November 22, 2016, by Kieran Cooke
Beef eaters face paying more in a bid to lower emissions. Image: Mike Harper via Flickr
If we are serious about cutting back on emissions of greenhouse gases, we have to be prepared for big hikes in the price of food.
LONDON, 22 November, 2016 − Making food more expensive is a key way of bringing down the output of climate-changing carbon emissions, says a new study by UK and US academics.
In line with the findings of the research, the cost of beef around the world would go up by an average of 40%, while chicken, pork, milk and vegetable oil prices would rise by around 20%.
The study, by a team of researchers from the UK’s Oxford Martin programme on the future of food and the International Food Policy Research Institute in Washington DC, published in the journal Nature Climate Change, says that big hikes in food prices could stop 1 billion tonnes of greenhouse gases (GHG) being emitted into the atmosphere – more than the total emissions now generated by aviation worldwide.
“We do recognise that food pricing is a highly sensitive issue,” Dr Marco Springmann, lead author of the study, told Climate News Network.
“But it’s a conversation we must have: the price of food, particularly in the developed world, has been too low for too long and does not factor in climate related factors – the system of food pricing is even more of a market failure than that in the energy sector.”
In 2013 the UN’s Food and Agriculture Organisation (FAO) said that livestock was responsible for more than 14% of total global GHG emissions, with cattle – raised for both beef and milk production – accounting for more than 60% of that total.
The study looked at emissions created not only by livestock but throughout the food production and processing system.
Researchers also considered the costs to health services of diet-related chronic diseases such as type 2 diabetes, coronary heart disease, strokes and cancer.
“What is very important is to factor in food-related health issues alongside the damage that types of food production can cause to the environment and to the climate,” says Springmann.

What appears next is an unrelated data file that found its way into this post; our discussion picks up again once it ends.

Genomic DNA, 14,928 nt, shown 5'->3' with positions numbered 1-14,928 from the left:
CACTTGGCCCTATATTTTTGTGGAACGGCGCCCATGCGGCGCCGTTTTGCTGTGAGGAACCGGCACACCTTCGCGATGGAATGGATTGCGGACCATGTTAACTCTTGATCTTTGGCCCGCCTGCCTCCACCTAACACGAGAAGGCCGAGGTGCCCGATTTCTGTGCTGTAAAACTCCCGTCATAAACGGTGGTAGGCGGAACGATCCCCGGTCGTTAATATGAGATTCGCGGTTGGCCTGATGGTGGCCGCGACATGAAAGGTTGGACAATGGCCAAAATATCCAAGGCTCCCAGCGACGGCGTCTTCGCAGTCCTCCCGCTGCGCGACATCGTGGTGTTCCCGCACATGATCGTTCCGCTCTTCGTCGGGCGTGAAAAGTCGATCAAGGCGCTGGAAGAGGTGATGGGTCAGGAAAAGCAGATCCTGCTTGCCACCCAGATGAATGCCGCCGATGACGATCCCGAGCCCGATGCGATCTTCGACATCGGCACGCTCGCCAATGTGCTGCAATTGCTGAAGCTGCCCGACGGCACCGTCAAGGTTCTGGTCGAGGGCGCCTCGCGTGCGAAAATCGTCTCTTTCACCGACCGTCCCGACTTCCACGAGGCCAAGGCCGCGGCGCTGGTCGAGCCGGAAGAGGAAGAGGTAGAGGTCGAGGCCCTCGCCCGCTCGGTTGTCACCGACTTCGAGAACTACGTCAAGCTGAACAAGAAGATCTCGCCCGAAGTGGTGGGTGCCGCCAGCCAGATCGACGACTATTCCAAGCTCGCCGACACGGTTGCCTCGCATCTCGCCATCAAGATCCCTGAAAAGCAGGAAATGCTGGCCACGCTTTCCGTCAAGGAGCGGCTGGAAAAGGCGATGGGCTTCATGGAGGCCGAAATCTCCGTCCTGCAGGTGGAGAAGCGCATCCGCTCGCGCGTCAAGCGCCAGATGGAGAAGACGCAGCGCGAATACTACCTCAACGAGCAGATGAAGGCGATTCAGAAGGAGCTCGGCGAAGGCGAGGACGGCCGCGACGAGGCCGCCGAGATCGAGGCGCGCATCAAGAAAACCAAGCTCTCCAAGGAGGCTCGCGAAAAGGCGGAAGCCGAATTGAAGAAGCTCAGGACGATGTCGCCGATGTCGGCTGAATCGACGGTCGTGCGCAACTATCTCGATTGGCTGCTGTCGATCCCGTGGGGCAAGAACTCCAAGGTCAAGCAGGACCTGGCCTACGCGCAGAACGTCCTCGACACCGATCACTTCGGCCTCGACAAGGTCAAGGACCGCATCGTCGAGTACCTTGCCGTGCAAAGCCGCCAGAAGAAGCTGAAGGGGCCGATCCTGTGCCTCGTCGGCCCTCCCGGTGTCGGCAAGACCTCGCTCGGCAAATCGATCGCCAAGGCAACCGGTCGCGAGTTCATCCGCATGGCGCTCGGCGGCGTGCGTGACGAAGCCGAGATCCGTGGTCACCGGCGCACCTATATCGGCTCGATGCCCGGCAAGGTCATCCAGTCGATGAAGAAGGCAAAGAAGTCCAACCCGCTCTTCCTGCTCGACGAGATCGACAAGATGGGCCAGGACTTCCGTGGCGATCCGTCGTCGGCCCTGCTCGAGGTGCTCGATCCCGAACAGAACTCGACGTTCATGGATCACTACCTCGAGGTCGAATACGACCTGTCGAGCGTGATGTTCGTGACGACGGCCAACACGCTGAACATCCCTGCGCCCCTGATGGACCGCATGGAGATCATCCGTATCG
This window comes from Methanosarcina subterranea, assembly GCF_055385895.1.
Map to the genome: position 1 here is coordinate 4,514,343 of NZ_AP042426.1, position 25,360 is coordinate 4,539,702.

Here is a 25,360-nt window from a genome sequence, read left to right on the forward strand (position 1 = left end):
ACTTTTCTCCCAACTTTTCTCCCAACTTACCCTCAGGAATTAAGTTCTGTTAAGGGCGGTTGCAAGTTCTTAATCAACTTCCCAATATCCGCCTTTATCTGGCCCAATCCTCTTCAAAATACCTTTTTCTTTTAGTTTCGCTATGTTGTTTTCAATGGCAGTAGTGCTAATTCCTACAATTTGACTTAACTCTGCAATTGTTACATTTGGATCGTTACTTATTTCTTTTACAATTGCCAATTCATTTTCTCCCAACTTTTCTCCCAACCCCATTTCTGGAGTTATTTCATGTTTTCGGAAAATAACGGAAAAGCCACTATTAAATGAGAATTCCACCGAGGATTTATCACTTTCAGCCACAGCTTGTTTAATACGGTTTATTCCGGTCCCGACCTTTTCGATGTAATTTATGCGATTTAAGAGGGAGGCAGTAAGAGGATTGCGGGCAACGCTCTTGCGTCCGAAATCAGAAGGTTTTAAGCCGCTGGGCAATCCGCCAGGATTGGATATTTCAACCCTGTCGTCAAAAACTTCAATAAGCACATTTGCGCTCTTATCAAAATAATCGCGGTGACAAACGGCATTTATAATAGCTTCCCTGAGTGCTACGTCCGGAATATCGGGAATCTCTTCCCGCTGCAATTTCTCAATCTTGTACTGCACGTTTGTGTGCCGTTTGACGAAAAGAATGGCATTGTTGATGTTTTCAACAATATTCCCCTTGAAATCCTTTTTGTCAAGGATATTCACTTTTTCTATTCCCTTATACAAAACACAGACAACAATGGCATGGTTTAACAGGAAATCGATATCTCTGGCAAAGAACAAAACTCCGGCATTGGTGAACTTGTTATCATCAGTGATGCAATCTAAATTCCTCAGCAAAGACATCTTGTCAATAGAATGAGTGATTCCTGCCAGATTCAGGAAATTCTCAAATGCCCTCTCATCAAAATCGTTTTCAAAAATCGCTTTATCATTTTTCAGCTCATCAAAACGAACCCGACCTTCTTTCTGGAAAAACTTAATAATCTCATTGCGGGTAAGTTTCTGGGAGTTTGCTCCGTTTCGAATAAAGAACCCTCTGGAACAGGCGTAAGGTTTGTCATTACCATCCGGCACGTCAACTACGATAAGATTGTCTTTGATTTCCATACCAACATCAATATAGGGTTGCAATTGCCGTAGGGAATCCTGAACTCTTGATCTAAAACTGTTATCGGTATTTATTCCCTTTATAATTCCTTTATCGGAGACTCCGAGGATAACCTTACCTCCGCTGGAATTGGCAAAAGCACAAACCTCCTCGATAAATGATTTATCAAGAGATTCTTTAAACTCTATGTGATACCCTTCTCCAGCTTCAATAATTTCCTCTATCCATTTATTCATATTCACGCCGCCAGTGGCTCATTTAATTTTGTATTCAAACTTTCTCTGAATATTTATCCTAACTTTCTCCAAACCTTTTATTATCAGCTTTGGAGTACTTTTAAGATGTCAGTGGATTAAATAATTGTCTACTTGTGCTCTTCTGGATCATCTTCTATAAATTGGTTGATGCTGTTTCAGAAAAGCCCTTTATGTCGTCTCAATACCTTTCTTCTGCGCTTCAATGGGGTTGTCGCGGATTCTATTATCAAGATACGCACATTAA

“If you had to pay 40% more for your steak,
you might choose it once a week instead of twice”
The study’s authors stress that measures would have to be taken to ensure price increases did not hurt people in low-income countries. Emission taxes related specifically to food could be used to compensate consumers and to subsidise fruit and vegetable consumption.
The researchers estimate that their recommended price increases would result in a 10% cut in food items high in emissions.
“If you had to pay 40% more for your steak, you might choose it once a week instead of twice,” says Springmann.
“Food production and consumption have been left out of climate policies due in part to worries about food security, but the system has to be changed – or else we won’t reduce emissions.”
There are those who disagree with the study’s findings, saying that the primary focus in the battle against climate change should be on putting a stop to more fossil fuel extraction.
Richard Young, policy director of the Sustainable Food Trust, an organisation that campaigns for changes in food systems, says calls for a tax on meat and dairy products are misguided and would increase rather than decrease overall GHG emissions from agriculture.
In a letter to the Guardian newspaper, Young describes the FAO figures on livestock emissions as both flawed and misleading. He says livestock recycles existing atmospheric carbon and, under appropriate management, it is capable of storing large amounts in soils under grass. − Climate News Network
Kieran Cooke, a founding editor of Climate News Network, is a former foreign correspondent for the BBC and Financial Times. He now focuses on environmental issues